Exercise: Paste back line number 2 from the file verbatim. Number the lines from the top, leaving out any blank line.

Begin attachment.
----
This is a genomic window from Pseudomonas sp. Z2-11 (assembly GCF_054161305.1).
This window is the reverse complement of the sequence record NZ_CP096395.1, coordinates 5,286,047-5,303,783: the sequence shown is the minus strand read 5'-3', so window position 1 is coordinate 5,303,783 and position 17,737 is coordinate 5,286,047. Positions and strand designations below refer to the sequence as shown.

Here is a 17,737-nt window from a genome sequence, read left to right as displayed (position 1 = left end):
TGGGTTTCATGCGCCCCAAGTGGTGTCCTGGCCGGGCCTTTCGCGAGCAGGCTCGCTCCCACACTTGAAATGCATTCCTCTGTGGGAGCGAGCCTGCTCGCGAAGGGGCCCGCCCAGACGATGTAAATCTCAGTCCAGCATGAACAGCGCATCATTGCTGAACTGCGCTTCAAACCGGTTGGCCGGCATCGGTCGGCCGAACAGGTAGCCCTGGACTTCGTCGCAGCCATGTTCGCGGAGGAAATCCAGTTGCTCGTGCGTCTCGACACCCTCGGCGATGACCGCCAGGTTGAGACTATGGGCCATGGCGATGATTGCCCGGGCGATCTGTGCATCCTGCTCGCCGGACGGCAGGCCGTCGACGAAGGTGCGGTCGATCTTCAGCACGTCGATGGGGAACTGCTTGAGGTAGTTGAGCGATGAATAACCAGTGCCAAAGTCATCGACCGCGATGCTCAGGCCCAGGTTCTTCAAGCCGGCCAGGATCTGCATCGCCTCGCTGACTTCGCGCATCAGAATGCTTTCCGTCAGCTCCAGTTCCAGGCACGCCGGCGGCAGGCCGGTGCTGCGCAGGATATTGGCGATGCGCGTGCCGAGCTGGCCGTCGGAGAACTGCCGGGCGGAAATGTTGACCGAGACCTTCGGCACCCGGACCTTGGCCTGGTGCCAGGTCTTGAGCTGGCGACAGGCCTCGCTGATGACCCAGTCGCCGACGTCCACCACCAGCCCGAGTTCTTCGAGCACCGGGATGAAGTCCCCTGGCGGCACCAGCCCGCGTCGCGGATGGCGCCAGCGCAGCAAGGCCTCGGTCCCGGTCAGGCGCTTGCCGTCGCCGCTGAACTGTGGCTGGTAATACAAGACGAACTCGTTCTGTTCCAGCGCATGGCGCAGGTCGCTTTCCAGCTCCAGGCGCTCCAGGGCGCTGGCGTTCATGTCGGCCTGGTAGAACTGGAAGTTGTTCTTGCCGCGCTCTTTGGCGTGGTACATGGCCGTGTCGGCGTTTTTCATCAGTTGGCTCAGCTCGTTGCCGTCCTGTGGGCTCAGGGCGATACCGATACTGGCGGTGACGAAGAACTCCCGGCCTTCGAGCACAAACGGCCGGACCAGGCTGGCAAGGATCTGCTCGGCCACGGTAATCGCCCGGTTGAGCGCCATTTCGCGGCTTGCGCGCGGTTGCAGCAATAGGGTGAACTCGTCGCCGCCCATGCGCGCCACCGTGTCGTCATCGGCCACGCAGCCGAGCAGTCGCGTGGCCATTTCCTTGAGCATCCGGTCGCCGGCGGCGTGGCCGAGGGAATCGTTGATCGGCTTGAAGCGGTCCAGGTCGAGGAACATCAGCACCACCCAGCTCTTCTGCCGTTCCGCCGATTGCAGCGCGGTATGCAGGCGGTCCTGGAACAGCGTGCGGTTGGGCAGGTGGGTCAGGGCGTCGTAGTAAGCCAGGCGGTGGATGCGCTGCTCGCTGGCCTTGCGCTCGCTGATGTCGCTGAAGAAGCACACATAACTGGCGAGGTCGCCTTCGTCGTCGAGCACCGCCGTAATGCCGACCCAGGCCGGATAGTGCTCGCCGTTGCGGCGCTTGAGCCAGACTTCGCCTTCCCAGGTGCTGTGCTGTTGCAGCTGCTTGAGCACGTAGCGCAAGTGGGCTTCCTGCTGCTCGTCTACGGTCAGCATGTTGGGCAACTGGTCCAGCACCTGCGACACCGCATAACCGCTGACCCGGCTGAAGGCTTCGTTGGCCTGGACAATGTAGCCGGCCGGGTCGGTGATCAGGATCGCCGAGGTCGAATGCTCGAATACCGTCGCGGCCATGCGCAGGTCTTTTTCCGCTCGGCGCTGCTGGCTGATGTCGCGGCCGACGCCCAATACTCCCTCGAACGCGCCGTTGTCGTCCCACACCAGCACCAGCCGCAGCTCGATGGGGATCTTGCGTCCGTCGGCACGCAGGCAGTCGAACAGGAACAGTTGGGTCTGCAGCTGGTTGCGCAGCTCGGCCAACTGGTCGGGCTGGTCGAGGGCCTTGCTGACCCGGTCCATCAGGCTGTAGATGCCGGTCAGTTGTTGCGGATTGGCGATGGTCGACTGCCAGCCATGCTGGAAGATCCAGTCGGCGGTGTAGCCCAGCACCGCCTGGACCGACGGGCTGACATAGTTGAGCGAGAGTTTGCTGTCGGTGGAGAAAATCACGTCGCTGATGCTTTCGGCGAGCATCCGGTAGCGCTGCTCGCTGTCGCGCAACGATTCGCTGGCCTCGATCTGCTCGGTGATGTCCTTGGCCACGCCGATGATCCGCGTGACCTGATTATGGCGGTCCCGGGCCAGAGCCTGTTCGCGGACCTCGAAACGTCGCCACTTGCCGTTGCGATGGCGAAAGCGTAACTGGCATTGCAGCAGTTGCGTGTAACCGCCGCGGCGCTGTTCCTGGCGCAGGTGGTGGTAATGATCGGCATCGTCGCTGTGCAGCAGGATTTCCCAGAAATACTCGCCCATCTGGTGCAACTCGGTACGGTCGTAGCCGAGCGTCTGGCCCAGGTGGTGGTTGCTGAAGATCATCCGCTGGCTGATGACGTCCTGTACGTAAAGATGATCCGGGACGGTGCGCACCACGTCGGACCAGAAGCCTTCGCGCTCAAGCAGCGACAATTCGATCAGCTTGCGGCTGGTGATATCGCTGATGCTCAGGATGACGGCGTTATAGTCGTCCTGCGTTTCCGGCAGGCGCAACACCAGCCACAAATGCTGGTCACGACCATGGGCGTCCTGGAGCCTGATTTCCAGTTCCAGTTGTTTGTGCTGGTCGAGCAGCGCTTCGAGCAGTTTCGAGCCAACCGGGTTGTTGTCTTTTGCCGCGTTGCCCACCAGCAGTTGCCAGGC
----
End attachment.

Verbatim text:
This window is the reverse complement of the sequence record NZ_CP096395.1, coordinates 5,286,047-5,303,783: the sequence shown is the minus strand read 5'-3', so window position 1 is coordinate 5,303,783 and position 17,737 is coordinate 5,286,047. Positions and strand designations below refer to the sequence as shown.